Traffic-related Air Pollution, PM2.5: The Case of Shanghai
MetadataShow full item record
Vehicle emissions are the most contributory source of urban air pollution in the major metropolitan areas in Europe and the US, so much recent research has focused on transportation-related air pollution (TRAP). However, air pollution in Shanghai is now becoming much more serious than in most of the US, the result of both motorization and industrialization. Fine particulate matter (PM2.5) is to be blamed for the worst pollution in recent years. The record shows that the density of PM2.5 is hovering around 400 micrograms per cubic meter, an almost unthinkable level. These days, the elderly and children are required to stay indoors and some air flights are cancelled. The economic success of Shanghai is counterbalanced by health concerns and the negative economic impacts associated with air pollution. This study focuses on TRAP-PM2.5 and aims to explain how air quality differs within the region and where the vulnerable populations (adults over 65 and children under 14) live. This study uses two methodologies to assess the changes and dispersion of PM2.5 produced by the growing traffic volume between 2003 and 2009. Methodology 1 (TRAP by Year) aims to examine the shifting total amount of PM2.5 emissions produced by the transportation sector over time. It is calculated with annual vehicle kilometers traveled (VKT) and related fuel consumption by vehicle types. Methodology 2 (TRAP by Location) focuses on the daily transportation-related PM2.5 emissions across subareas in Shanghai. It is calculated via traffic density. Census, traffic and air pollution data, GIS Geostatistical tools, the Gaussian Dispersion Model and the Kringing Interpolation Tool are used to analyze PM2.5 dispersion in the Inner City and the suburbs of Shanghai. The Shanghai TRAP-Spatial Health Hazard Priority Area (TRAP-SHHPA) scoring method is then developed to highlight the more polluted subarea locations where the vulnerable populations are concentrated. The findings show that policies to restrict motorcycles and heavy trucks outside the central districts and the imposition of cleaner emission standards help to reduce the concentrations of PM2.5 in the city center. However, the study also shows that PM2.5 concentrations in suburban areas, primarily residential areas, are increasing.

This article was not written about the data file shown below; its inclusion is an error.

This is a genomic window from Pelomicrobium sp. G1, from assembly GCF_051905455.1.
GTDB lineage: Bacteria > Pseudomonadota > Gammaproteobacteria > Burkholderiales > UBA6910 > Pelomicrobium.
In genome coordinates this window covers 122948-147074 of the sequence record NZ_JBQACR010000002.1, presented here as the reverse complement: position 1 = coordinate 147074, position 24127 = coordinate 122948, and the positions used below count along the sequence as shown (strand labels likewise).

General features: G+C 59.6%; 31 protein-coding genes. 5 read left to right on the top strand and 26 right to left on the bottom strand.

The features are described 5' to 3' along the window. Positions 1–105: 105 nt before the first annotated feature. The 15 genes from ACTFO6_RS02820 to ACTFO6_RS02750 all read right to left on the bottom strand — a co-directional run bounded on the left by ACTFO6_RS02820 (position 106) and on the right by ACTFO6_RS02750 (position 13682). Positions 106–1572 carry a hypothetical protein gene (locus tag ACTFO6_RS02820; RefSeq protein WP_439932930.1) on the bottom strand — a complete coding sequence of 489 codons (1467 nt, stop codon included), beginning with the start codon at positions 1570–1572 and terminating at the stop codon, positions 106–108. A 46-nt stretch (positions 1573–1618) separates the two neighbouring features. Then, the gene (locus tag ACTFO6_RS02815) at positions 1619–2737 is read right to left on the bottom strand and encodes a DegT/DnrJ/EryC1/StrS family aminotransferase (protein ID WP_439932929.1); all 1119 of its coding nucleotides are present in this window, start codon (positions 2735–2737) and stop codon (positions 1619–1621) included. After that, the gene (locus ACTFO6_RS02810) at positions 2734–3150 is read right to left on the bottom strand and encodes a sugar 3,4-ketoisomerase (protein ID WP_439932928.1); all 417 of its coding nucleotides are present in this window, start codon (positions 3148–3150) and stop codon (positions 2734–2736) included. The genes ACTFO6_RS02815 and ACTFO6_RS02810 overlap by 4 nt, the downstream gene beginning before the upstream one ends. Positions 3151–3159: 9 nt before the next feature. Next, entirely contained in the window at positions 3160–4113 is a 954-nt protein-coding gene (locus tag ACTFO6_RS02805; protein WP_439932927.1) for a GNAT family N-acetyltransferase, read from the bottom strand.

- Urban planning